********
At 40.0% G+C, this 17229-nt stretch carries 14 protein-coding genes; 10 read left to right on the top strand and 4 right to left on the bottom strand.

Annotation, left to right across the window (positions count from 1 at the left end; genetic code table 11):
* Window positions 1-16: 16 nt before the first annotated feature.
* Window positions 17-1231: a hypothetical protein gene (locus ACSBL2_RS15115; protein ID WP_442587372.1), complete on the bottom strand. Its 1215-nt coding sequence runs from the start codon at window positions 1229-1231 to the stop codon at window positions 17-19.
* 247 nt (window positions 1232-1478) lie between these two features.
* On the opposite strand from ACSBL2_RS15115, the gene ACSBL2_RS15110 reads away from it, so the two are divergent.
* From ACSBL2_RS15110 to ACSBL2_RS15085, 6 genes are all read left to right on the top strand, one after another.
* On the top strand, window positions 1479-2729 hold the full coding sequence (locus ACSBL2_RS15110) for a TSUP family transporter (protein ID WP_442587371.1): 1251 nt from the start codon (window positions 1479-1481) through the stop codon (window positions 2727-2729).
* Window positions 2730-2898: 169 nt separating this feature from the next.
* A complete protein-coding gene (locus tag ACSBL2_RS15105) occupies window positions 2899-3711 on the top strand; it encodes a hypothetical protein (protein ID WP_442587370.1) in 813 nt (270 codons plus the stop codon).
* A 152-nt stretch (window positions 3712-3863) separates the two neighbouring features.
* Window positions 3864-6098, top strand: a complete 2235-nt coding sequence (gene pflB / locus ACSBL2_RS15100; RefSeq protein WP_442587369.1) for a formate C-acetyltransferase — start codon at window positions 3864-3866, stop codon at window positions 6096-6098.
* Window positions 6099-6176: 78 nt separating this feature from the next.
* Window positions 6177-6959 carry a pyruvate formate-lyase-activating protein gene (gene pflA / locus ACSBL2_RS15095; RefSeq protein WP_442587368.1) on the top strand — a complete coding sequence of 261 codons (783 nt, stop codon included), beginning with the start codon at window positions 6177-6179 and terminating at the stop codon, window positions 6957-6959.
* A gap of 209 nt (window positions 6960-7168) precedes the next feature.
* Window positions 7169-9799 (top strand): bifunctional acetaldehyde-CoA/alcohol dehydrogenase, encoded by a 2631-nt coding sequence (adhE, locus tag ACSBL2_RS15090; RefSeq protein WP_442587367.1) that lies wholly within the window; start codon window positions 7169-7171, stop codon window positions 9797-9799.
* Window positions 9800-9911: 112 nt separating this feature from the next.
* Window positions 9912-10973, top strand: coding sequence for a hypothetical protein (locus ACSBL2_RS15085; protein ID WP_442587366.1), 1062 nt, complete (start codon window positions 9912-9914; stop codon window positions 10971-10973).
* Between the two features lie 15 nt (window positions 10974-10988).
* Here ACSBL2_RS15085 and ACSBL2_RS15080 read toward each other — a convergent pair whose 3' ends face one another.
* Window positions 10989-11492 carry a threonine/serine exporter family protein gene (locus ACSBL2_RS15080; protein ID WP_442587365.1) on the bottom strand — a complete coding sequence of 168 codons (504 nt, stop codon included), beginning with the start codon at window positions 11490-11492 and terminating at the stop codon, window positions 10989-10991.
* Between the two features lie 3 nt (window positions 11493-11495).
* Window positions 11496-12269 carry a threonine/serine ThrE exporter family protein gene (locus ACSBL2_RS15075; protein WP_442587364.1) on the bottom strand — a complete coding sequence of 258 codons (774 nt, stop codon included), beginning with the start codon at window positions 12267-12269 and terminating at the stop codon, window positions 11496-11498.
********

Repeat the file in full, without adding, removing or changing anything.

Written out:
At 40.0% G+C, this 17229-nt stretch carries 14 protein-coding genes; 10 read left to right on the top strand and 4 right to left on the bottom strand.

Annotation, left to right across the window (positions count from 1 at the left end; genetic code table 11):
* Window positions 1-16: 16 nt before the first annotated feature.
* Window positions 17-1231: a hypothetical protein gene (locus ACSBL2_RS15115; protein ID WP_442587372.1), complete on the bottom strand. Its 1215-nt coding sequence runs from the start codon at window positions 1229-1231 to the stop codon at window positions 17-19.
* 247 nt (window positions 1232-1478) lie between these two features.
* On the opposite strand from ACSBL2_RS15115, the gene ACSBL2_RS15110 reads away from it, so the two are divergent.
* From ACSBL2_RS15110 to ACSBL2_RS15085, 6 genes are all read left to right on the top strand, one after another.
* On the top strand, window positions 1479-2729 hold the full coding sequence (locus ACSBL2_RS15110) for a TSUP family transporter (protein ID WP_442587371.1): 1251 nt from the start codon (window positions 1479-1481) through the stop codon (window positions 2727-2729).
* Window positions 2730-2898: 169 nt separating this feature from the next.
* A complete protein-coding gene (locus tag ACSBL2_RS15105) occupies window positions 2899-3711 on the top strand; it encodes a hypothetical protein (protein ID WP_442587370.1) in 813 nt (270 codons plus the stop codon).
* A 152-nt stretch (window positions 3712-3863) separates the two neighbouring features.
* Window positions 3864-6098, top strand: a complete 2235-nt coding sequence (gene pflB / locus ACSBL2_RS15100; RefSeq protein WP_442587369.1) for a formate C-acetyltransferase — start codon at window positions 3864-3866, stop codon at window positions 6096-6098.
* Window positions 6099-6176: 78 nt separating this feature from the next.
* Window positions 6177-6959 carry a pyruvate formate-lyase-activating protein gene (gene pflA / locus ACSBL2_RS15095; RefSeq protein WP_442587368.1) on the top strand — a complete coding sequence of 261 codons (783 nt, stop codon included), beginning with the start codon at window positions 6177-6179 and terminating at the stop codon, window positions 6957-6959.
* A gap of 209 nt (window positions 6960-7168) precedes the next feature.
* Window positions 7169-9799 (top strand): bifunctional acetaldehyde-CoA/alcohol dehydrogenase, encoded by a 2631-nt coding sequence (adhE, locus tag ACSBL2_RS15090; RefSeq protein WP_442587367.1) that lies wholly within the window; start codon window positions 7169-7171, stop codon window positions 9797-9799.
* Window positions 9800-9911: 112 nt separating this feature from the next.
* Window positions 9912-10973, top strand: coding sequence for a hypothetical protein (locus ACSBL2_RS15085; protein ID WP_442587366.1), 1062 nt, complete (start codon window positions 9912-9914; stop codon window positions 10971-10973).
* Between the two features lie 15 nt (window positions 10974-10988).
* Here ACSBL2_RS15085 and ACSBL2_RS15080 read toward each other — a convergent pair whose 3' ends face one another.
* Window positions 10989-11492 carry a threonine/serine exporter family protein gene (locus ACSBL2_RS15080; protein ID WP_442587365.1) on the bottom strand — a complete coding sequence of 168 codons (504 nt, stop codon included), beginning with the start codon at window positions 11490-11492 and terminating at the stop codon, window positions 10989-10991.
* Between the two features lie 3 nt (window positions 11493-11495).
* Window positions 11496-12269 carry a threonine/serine ThrE exporter family protein gene (locus ACSBL2_RS15075; protein WP_442587364.1) on the bottom strand — a complete coding sequence of 258 codons (774 nt, stop codon included), beginning with the start codon at window positions 12267-12269 and terminating at the stop codon, window positions 11496-11498.